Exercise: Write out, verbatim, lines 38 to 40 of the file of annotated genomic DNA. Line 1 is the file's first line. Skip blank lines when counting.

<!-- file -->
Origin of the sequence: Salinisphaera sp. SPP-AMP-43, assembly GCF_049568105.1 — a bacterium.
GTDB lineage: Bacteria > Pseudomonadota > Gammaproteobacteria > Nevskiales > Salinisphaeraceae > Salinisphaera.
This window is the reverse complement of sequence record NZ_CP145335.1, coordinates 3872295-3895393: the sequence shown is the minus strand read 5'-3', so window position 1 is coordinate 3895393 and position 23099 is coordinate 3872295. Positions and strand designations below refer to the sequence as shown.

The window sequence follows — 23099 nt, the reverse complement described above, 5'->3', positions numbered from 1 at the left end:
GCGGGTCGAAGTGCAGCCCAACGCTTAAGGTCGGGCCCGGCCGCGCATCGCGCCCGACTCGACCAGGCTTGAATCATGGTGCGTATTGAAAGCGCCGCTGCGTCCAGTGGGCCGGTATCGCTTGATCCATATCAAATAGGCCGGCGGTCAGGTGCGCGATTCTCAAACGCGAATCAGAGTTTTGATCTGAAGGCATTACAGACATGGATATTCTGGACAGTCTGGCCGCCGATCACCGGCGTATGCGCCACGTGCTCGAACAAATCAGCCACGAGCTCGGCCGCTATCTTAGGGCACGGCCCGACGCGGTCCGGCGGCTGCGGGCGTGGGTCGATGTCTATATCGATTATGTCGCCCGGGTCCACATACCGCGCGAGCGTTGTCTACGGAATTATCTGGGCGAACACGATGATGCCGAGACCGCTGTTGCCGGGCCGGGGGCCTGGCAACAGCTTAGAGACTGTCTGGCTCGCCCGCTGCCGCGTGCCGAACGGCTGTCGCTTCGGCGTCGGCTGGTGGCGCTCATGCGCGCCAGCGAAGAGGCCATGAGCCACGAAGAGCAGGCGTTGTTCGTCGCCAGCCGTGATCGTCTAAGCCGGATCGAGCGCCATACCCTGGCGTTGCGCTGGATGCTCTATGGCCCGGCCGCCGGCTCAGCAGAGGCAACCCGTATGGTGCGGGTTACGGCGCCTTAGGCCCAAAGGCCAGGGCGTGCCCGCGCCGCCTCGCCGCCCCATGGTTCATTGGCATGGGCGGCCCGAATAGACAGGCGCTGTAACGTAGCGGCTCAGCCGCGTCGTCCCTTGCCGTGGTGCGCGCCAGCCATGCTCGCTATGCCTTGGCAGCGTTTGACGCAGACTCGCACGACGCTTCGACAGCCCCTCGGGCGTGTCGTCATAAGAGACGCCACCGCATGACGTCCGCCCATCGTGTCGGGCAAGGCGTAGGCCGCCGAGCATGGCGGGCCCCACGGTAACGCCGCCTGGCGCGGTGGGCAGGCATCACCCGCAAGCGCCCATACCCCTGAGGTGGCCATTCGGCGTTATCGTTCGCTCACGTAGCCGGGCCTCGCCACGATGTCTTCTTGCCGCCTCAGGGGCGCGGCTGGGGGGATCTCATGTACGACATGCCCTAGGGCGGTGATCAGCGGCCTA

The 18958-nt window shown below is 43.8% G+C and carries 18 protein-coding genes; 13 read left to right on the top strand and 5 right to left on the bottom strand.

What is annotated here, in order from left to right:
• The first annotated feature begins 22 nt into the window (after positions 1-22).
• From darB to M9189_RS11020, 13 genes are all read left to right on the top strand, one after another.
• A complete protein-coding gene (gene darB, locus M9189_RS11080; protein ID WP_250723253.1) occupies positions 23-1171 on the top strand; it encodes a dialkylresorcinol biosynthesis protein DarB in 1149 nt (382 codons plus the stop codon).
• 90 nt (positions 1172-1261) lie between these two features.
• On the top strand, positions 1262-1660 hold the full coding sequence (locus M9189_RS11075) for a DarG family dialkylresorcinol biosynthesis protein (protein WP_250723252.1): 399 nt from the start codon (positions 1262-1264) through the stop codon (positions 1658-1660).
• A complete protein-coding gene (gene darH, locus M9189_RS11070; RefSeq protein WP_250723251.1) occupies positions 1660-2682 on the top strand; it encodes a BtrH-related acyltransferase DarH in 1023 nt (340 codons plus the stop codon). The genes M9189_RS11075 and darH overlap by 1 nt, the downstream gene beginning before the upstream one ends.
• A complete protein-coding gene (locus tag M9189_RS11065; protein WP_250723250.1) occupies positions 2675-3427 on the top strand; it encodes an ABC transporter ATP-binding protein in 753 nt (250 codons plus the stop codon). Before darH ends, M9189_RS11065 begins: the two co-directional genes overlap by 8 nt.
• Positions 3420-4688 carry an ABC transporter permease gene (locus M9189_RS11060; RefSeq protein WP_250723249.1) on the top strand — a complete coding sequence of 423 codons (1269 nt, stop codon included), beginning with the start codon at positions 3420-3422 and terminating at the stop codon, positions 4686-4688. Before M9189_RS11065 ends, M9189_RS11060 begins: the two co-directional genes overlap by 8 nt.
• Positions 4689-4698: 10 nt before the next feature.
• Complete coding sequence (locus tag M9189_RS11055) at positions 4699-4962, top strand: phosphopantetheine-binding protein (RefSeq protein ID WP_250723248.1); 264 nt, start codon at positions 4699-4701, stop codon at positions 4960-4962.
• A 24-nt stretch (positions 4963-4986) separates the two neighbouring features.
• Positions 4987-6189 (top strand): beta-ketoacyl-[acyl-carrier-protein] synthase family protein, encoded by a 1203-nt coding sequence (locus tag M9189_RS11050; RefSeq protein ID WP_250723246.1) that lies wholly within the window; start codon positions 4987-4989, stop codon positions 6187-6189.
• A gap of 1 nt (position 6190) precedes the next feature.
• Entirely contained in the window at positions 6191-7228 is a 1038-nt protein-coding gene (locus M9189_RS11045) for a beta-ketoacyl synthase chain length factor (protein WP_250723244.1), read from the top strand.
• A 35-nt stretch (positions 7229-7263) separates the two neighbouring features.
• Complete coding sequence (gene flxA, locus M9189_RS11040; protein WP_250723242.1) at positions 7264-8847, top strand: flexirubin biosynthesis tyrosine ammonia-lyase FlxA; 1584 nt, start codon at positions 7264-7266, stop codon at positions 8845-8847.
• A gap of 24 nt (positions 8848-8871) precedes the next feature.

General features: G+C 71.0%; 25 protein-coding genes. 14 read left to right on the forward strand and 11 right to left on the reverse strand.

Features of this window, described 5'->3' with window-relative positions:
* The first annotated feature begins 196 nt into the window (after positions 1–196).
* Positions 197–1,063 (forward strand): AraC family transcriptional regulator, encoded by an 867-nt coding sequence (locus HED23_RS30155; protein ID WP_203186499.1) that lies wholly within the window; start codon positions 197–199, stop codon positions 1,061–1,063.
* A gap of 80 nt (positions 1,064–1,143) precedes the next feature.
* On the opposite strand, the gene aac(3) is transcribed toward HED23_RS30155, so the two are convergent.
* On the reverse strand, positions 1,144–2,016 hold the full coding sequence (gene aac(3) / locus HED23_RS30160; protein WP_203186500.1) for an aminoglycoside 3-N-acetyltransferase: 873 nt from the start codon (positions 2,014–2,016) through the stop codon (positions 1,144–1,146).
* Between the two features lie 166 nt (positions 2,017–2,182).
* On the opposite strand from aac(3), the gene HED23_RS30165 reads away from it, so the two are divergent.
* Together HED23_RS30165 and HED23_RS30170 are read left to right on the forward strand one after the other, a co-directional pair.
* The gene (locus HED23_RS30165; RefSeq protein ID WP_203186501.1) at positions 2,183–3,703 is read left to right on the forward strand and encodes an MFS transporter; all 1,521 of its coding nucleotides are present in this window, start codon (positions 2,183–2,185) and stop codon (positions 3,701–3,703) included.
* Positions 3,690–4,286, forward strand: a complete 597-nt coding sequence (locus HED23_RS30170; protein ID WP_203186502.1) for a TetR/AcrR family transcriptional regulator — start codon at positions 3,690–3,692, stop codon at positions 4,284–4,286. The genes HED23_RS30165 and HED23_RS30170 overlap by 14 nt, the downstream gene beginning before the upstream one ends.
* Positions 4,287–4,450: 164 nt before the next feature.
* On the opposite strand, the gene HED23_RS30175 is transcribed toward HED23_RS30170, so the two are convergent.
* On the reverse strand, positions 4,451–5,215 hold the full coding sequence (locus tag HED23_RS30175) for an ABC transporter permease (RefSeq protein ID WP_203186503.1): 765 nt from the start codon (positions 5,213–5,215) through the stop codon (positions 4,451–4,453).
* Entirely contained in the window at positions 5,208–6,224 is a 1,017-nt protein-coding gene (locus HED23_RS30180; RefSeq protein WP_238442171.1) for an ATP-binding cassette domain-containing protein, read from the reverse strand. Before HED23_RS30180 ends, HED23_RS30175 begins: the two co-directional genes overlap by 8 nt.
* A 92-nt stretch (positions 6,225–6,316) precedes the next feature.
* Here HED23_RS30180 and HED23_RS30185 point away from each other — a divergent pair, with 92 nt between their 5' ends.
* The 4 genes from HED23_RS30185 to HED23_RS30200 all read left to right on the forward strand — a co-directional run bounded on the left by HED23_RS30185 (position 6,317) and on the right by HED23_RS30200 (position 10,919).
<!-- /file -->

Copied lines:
* On the opposite strand, the gene HED23_RS30175 is transcribed toward HED23_RS30170, so the two are convergent.
* On the reverse strand, positions 4,451–5,215 hold the full coding sequence (locus tag HED23_RS30175) for an ABC transporter permease (RefSeq protein ID WP_203186503.1): 765 nt from the start codon (positions 5,213–5,215) through the stop codon (positions 4,451–4,453).
* Entirely contained in the window at positions 5,208–6,224 is a 1,017-nt protein-coding gene (locus HED23_RS30180; RefSeq protein WP_238442171.1) for an ATP-binding cassette domain-containing protein, read from the reverse strand. Before HED23_RS30180 ends, HED23_RS30175 begins: the two co-directional genes overlap by 8 nt.